Are you a complete unknown writing literary fiction? Your chances of selling tens of thousands of copies with your minimal platform are slim at best. An agent’s financial success depends on your sales, and quite frankly, if you have an exquisitely-written book that, for whatever reason, is unlikely to sell in bucketloads, then you’re not the best investment.

Agents don’t get paid until you get paid, and in a time where advances often break down to less than minimum wage after you factor in all the hours you spent toiling over your manuscript, you must realize that agents also have rent to pay. And mostly in New York City, at that.

Your writing may be beautiful, but you can’t eat beauty or put it in the bank, and a landlord won’t accept it in lieu of cash. Think of all the times you’ve seen something absolutely gorgeous in a shop, but backed away because the price tag was unjustifiable for your budget. Same idea: an agent’s time is money, and if they know that due to market forces they’re not going to get much back for all the work they have to put into selling a book, then it’s a shame, but they just have to let you go.

Finally, stop ruminating and move on. By all means, allow yourself to be angry and bitter about rejection…for one day. Then do whatever you need to do to push it aside and stop wasting your precious time. Trust me, the agent who rejected you is not spending hours wondering if you’re the one who got away, so don’t grant them your mental real estate when you could be continuing to write, edit, and revise. Give yourself permission to think, “Your loss! I’ll find someone else; I don’t need you,” if that’s what makes you feel better. But then go out and prove them wrong by continuing to pursue the deal you want.

The caveat to my story is that I never signed with an agent. When an acceptance finally came my way from the fifteenth agent to request my full, it happened on the same day that I was offered a contract with Unbound, a London-based publisher that mitigates the risk of signing unknown literary fiction authors like myself through crowd-funding.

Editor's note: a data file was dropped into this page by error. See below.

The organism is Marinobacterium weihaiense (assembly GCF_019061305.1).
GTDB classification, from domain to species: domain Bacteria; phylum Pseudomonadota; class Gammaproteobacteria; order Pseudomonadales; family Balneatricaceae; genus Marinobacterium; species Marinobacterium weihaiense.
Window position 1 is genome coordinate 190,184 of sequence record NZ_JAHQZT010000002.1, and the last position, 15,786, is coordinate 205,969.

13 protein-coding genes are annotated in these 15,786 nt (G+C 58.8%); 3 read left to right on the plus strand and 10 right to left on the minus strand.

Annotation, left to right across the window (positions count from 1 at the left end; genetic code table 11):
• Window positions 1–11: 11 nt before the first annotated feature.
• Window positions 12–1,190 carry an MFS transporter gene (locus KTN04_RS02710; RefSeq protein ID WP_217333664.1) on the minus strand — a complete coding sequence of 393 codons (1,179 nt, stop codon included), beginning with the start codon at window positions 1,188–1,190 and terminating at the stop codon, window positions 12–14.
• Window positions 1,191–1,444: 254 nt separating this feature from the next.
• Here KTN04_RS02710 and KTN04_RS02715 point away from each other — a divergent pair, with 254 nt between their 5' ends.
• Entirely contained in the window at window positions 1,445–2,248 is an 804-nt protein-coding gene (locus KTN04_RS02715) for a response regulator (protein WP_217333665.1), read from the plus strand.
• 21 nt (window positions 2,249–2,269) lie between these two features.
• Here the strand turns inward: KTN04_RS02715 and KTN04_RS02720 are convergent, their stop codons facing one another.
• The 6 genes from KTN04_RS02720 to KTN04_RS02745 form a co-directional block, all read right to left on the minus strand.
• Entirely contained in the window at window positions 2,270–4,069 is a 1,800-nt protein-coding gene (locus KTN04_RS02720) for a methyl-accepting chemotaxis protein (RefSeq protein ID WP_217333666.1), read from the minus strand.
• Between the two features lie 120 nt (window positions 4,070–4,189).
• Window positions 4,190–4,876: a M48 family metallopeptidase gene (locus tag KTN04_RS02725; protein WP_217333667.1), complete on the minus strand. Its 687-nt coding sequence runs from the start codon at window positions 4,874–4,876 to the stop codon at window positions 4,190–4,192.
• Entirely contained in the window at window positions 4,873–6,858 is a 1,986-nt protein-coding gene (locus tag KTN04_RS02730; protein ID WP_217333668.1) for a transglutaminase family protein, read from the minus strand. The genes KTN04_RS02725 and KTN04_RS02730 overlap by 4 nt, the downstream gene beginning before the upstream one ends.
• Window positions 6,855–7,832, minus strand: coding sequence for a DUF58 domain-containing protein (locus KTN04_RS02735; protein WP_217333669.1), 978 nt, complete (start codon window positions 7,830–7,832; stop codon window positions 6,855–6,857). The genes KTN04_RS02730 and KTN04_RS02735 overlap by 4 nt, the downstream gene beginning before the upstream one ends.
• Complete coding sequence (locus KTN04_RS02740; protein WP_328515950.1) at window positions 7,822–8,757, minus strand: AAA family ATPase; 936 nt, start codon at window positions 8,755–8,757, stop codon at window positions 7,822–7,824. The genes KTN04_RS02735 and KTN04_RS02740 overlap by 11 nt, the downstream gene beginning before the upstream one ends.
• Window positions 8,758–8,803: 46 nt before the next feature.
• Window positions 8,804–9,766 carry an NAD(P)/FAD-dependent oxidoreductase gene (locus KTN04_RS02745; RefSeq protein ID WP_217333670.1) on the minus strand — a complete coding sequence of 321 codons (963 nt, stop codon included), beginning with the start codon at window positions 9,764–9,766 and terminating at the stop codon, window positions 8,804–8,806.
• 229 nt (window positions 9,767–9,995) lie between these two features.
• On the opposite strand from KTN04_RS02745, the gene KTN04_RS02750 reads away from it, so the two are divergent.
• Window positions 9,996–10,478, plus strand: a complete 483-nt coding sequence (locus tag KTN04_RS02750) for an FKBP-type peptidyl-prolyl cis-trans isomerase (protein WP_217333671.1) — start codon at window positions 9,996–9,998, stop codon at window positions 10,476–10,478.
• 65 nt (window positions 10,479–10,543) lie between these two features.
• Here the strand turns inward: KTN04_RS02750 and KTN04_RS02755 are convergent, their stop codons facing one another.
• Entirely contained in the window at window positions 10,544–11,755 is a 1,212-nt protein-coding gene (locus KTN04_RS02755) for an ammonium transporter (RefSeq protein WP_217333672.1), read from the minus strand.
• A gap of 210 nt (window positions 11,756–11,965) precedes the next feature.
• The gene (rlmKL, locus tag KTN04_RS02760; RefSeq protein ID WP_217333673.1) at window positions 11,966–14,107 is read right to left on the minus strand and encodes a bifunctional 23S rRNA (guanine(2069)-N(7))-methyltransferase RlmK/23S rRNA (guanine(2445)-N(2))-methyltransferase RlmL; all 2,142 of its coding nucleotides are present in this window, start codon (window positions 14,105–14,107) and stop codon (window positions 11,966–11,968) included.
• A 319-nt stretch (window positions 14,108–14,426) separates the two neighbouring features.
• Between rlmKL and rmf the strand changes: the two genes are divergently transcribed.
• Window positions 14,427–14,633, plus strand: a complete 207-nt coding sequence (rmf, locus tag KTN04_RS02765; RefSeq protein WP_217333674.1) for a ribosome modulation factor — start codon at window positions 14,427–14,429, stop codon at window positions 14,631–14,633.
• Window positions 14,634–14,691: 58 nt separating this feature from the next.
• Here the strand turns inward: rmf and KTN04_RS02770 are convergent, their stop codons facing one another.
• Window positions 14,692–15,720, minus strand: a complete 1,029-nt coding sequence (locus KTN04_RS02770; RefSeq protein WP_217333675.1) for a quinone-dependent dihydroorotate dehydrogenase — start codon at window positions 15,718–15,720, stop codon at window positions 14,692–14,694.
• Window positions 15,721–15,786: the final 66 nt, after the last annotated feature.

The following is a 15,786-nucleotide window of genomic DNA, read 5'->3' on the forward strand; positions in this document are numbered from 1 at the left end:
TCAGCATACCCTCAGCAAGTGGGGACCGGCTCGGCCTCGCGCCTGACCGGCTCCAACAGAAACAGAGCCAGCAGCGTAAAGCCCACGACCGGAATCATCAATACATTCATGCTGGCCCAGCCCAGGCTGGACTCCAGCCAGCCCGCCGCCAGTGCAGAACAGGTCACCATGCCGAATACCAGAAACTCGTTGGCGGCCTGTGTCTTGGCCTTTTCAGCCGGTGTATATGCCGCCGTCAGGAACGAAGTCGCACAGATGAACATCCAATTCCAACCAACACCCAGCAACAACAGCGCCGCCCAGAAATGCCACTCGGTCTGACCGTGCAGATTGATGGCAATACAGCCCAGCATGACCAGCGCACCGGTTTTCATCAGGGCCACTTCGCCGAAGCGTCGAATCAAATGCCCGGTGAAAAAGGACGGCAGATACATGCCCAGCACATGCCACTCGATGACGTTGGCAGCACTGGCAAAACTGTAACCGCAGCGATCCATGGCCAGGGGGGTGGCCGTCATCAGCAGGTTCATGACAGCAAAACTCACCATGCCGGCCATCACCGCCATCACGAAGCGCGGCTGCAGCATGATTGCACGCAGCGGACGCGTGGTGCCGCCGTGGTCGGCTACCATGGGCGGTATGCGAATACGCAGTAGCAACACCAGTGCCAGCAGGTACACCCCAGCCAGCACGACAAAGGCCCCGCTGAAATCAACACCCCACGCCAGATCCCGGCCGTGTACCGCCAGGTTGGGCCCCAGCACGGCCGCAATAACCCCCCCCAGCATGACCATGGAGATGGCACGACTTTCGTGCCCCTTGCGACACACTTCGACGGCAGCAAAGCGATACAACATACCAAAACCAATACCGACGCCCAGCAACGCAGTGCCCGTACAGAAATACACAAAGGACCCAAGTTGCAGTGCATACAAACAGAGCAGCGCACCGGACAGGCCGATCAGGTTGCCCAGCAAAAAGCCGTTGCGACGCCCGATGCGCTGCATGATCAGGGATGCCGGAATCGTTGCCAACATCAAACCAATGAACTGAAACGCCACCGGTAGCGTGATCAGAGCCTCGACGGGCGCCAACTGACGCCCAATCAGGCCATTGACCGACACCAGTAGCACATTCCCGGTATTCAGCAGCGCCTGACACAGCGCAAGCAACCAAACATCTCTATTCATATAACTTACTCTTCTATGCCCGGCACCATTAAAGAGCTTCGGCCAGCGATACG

Why did I pick Unbound over the agent path that, for years, I thought was what I wanted? Because not only was I averse to another ride on the rejection roller-coaster (this time with publishers), but I could tell that Unbound loved my book enough, and I felt confident in them, too.

But now it was my turn to do the rejecting, and I realized how unpleasant it was to tell someone who had come to me with so many compliments about my manuscript that no, I wouldn’t be choosing them in the end. It felt utterly horrible, no matter how professionally I couched my words.

And now I get it. All of us – writers, agents, publishers – are in this game, with all its heartbreaks and uncertainties, because we love the written word, we love a good story. We’re not here to ruin anybody’s dreams or pop anybody’s balloons. We’re here to do business, and business doesn’t always feel pleasant. But if one pathway isn’t working out, don’t be afraid to innovate and try something different. There’s true love out there for everybody.

Julia Kite is the author of The Hope and Anchor, an atmospheric debut novel of love and loss in West London, now funding on Unbound.

She lives in New York City, where she directs policy and research for a transportation advocacy organization.

Twitter @juliakite

Facebook author page  @JuliaKiteWriter.

Website is

Tags: , , , , ,

Category: How To and Tips

Comments (3)

Trackback URL | Comments RSS Feed

  1. Tega Oghenechovwen says:

    This piece is very instructive and healing. ‘Rejection’is a fire that refines writing. Thank you very much.

  2. Lisa says:

    Goop thoughts- thanks

Leave a Reply